Cristobal continued to echo the message of hard work and attention to detail. How to build a Miami football culture for this program has to start small, and divert attention away from things like the rotation chain falls into the notion of stripping everything down and starting from the foundation. He’s an intense head coach who demands the same kind of mental intensity from his players, and he says that’s a big part of their message to the team.

“We always hammer how you do anything, that’s how you do everything, and that early is on time,” Cristobal said. “It has to be the most important factor in being successful and being productive. You need to show up and showing up early also shows a level of mental intensity that something is important to you. What could be more disrespectful than showing up late? more disrespectful than not paying attention to getting ready to do your job? Something like that would show a lack of mental intensity. For us, there really are no small things.

Miami had one of the worst turnover margins in the ACC last season and ranked in the bottom three in penalties per game. The mental errors associated with these shortcomings played a part in the loss from the sidelines, which became evident with the three losses by a scoreline that could have gone from 7-5 to 10-2. If you want to know how Cristobal can quickly get the Hurricanes back to the ACC Championship Game, it starts with winning at the margins with mental intensity.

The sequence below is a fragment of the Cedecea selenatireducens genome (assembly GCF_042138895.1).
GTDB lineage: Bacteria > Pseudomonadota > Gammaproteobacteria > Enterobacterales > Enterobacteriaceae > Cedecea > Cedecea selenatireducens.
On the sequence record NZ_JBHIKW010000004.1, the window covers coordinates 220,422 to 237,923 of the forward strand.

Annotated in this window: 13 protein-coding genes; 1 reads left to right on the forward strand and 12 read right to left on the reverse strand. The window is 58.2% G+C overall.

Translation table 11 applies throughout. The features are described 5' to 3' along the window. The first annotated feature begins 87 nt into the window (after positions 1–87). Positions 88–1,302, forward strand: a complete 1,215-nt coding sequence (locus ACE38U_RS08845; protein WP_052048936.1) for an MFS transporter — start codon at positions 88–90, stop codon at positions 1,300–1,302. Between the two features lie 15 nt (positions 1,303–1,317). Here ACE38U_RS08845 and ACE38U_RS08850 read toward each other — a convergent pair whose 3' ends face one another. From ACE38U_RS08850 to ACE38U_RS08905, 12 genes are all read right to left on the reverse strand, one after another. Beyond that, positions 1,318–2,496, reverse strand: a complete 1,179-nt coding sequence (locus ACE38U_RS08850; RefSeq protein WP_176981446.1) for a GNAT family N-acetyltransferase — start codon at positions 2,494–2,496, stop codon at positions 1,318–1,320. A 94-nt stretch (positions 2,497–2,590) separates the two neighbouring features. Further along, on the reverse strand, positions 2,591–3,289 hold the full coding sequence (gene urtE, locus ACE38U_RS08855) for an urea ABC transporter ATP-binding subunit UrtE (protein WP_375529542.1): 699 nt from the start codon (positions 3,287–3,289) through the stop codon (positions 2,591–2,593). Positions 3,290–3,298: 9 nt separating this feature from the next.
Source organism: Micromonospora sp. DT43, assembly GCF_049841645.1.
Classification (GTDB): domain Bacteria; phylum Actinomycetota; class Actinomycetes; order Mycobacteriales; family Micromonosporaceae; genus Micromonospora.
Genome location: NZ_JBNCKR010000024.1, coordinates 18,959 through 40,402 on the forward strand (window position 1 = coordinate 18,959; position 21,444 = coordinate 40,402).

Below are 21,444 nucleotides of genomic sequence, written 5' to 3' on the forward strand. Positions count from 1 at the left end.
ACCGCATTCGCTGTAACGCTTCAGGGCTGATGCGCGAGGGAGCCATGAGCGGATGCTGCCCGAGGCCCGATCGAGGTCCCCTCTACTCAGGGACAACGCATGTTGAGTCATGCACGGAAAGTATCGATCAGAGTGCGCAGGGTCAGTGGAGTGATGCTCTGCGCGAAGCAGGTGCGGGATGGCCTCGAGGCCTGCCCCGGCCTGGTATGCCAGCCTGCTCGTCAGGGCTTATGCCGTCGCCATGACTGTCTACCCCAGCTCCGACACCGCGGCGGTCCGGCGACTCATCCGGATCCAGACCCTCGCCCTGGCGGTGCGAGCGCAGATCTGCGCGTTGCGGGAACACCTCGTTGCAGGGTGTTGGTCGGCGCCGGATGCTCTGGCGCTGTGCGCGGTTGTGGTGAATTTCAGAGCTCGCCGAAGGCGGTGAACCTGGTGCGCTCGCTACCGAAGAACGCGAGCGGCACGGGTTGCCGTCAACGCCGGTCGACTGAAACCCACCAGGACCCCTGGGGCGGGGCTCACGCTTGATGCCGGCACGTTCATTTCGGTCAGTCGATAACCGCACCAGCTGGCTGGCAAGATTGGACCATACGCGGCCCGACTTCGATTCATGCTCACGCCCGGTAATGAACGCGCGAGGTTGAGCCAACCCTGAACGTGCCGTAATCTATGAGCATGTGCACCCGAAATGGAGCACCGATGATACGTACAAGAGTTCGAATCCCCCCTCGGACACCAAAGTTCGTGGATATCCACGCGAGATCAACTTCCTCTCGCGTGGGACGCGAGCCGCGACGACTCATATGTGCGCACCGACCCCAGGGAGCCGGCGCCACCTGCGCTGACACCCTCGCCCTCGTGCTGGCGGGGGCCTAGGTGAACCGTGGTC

Coaches argue for the value of division play

Most coaches and many fans praised the future 3-5-5 scheduling model, which will eliminate splits and allow ACC teams to play everyone in the conference over a two-day period. year. However, on Wednesday, Dave Clawson mourned the end of Wake Forest’s annual rivalry with NC State that dates back more than a century. On Thursday, ACC Coast Division coaches provided another perspective.

Brown “loved” the title game with two division winners and said he “believes” in the Atlantic and the Coastal. The position of the North Carolina coach was echoed and even reinforced by Narduzzi, who explained that having a championship to win that is not the conference championship provides building blocks for the upward programs.

“I think Pittsburgh got to where we are today, winning the ACC championship a year ago, it grew out of our 2018 Coastal Division championship,” Narduzzi said. “I think there has to be a starting point. For me it’s okay because we’ve built something good over the last seven years, and it’s going to continue, but I feel bad that some of the other teams may not have’ I didn’t play in that league game, I wasn’t Coastal Division champion and they won’t have a chance here in the future if that remains true, because I really think it helped build us.